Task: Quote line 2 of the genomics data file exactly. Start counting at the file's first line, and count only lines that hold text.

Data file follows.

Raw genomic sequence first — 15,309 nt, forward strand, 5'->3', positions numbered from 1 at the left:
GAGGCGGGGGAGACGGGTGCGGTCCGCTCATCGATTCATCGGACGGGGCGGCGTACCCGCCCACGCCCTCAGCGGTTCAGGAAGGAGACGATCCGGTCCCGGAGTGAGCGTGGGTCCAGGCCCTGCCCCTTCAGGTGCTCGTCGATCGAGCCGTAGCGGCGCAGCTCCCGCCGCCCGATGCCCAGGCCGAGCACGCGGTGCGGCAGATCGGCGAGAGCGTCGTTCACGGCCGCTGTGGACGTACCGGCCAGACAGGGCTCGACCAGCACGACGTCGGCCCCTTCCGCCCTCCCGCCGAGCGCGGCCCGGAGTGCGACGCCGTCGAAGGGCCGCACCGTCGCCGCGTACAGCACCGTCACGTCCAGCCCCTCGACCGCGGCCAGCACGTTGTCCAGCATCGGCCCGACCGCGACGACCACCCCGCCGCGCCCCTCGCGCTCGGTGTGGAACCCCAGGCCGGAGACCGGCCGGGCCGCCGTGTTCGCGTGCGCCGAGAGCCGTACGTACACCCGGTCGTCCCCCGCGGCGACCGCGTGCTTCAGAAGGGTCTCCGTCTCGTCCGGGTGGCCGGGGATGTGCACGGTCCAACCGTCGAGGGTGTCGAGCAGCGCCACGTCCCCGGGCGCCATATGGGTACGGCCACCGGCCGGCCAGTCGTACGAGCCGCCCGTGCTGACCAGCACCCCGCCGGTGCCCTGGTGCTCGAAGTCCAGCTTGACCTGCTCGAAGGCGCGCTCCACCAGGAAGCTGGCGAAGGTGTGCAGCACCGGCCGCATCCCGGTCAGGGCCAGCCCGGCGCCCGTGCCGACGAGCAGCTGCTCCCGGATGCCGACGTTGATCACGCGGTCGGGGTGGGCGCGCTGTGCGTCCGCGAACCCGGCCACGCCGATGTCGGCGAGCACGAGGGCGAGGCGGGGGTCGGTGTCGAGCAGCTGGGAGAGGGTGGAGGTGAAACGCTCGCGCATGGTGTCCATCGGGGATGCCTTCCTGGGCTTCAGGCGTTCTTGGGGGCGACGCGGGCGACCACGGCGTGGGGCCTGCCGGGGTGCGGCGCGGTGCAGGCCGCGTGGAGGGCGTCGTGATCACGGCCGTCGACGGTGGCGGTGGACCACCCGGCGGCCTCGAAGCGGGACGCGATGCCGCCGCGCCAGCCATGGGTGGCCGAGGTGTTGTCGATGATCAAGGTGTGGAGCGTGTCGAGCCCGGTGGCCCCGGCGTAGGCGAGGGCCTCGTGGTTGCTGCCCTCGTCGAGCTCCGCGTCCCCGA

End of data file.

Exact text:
GAGGCGGGGGAGACGGGTGCGGTCCGCTCATCGATTCATCGGACGGGGCGGCGTACCCGCCCACGCCCTCAGCGGTTCAGGAAGGAGACGATCCGGTCCCGGAGTGAGCGTGGGTCCAGGCCCTGCCCCTTCAGGTGCTCGTCGATCGAGCCGTAGCGGCGCAGCTCCCGCCGCCCGATGCCCAGGCCGAGCACGCGGTGCGGCAGATCGGCGAGAGCGTCGTTCACGGCCGCTGTGGACGTACCGGCCAGACAGGGCTCGACCAGCACGACGTCGGCCCCTTCCGCCCTCCCGCCGAGCGCGGCCCGGAGTGCGACGCCGTCGAAGGGCCGCACCGTCGCCGCGTACAGCACCGTCACGTCCAGCCCCTCGACCGCGGCCAGCACGTTGTCCAGCATCGGCCCGACCGCGACGACCACCCCGCCGCGCCCCTCGCGCTCGGTGTGGAACCCCAGGCCGGAGACCGGCCGGGCCGCCGTGTTCGCGTGCGCCGAGAGCCGTACGTACACCCGGTCGTCCCCCGCGGCGACCGCGTGCTTCAGAAGGGTCTCCGTCTCGTCCGGGTGGCCGGGGATGTGCACGGTCCAACCGTCGAGGGTGTCGAGCAGCGCCACGTCCCCGGGCGCCATATGGGTACGGCCACCGGCCGGCCAGTCGTACGAGCCGCCCGTGCTGACCAGCACCCCGCCGGTGCCCTGGTGCTCGAAGTCCAGCTTGACCTGCTCGAAGGCGCGCTCCACCAGGAAGCTGGCGAAGGTGTGCAGCACCGGCCGCATCCCGGTCAGGGCCAGCCCGGCGCCCGTGCCGACGAGCAGCTGCTCCCGGATGCCGACGTTGATCACGCGGTCGGGGTGGGCGCGCTGTGCGTCCGCGAACCCGGCCACGCCGATGTCGGCGAGCACGAGGGCGAGGCGGGGGTCGGTGTCGAGCAGCTGGGAGAGGGTGGAGGTGAAACGCTCGCGCATGGTGTCCATCGGGGATGCCTTCCTGGGCTTCAGGCGTTCTTGGGGGCGACGCGGGCGACCACGGCGTGGGGCCTGCCGGGGTGCGGCGCGGTGCAGGCCGCGTGGAGGGCGTCGTGATCACGGCCGTCGACGGTGGCGGTGGACCACCCGGCGGCCTCGAAGCGGGACGCGATGCCGCCGCGCCAGCCATGGGTGGCCGAGGTGTTGTCGATGATCAAGGTGTGGAGCGTGTCGAGCCCGGTGGCCCCGGCGTAGGCGAGGGCCTCGTGGTTGCTGCCCTCGTCGAGCTCCGCGTCCCCGA